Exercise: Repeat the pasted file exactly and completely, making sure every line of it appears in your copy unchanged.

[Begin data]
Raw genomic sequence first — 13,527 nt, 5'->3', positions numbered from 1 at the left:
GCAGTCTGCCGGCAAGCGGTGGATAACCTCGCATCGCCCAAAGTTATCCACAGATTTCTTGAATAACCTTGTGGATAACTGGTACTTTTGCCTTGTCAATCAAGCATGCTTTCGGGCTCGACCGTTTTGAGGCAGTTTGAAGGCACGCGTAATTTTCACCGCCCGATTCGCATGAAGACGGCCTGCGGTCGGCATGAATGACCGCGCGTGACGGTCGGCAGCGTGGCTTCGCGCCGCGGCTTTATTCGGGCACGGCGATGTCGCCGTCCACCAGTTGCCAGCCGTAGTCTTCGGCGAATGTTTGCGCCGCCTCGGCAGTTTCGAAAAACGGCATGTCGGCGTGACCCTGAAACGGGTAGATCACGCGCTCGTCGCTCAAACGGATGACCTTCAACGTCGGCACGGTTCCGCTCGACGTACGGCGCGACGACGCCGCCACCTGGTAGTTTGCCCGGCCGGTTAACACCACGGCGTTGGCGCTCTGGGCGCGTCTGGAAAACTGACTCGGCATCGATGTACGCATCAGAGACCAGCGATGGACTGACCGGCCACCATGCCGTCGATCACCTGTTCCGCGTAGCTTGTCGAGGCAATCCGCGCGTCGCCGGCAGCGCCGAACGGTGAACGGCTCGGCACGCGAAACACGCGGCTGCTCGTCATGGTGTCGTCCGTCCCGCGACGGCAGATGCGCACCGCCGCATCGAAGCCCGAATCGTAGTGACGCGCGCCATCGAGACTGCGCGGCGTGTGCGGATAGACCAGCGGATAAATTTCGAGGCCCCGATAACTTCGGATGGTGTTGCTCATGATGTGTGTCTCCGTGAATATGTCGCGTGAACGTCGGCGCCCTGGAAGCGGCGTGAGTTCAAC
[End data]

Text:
Raw genomic sequence first — 13,527 nt, 5'->3', positions numbered from 1 at the left:
GCAGTCTGCCGGCAAGCGGTGGATAACCTCGCATCGCCCAAAGTTATCCACAGATTTCTTGAATAACCTTGTGGATAACTGGTACTTTTGCCTTGTCAATCAAGCATGCTTTCGGGCTCGACCGTTTTGAGGCAGTTTGAAGGCACGCGTAATTTTCACCGCCCGATTCGCATGAAGACGGCCTGCGGTCGGCATGAATGACCGCGCGTGACGGTCGGCAGCGTGGCTTCGCGCCGCGGCTTTATTCGGGCACGGCGATGTCGCCGTCCACCAGTTGCCAGCCGTAGTCTTCGGCGAATGTTTGCGCCGCCTCGGCAGTTTCGAAAAACGGCATGTCGGCGTGACCCTGAAACGGGTAGATCACGCGCTCGTCGCTCAAACGGATGACCTTCAACGTCGGCACGGTTCCGCTCGACGTACGGCGCGACGACGCCGCCACCTGGTAGTTTGCCCGGCCGGTTAACACCACGGCGTTGGCGCTCTGGGCGCGTCTGGAAAACTGACTCGGCATCGATGTACGCATCAGAGACCAGCGATGGACTGACCGGCCACCATGCCGTCGATCACCTGTTCCGCGTAGCTTGTCGAGGCAATCCGCGCGTCGCCGGCAGCGCCGAACGGTGAACGGCTCGGCACGCGAAACACGCGGCTGCTCGTCATGGTGTCGTCCGTCCCGCGACGGCAGATGCGCACCGCCGCATCGAAGCCCGAATCGTAGTGACGCGCGCCATCGAGACTGCGCGGCGTGTGCGGATAGACCAGCGGATAAATTTCGAGGCCCCGATAACTTCGGATGGTGTTGCTCATGATGTGTGTCTCCGTGAATATGTCGCGTGAACGTCGGCGCCCTGGAAGCGGCGTGAGTTCAAC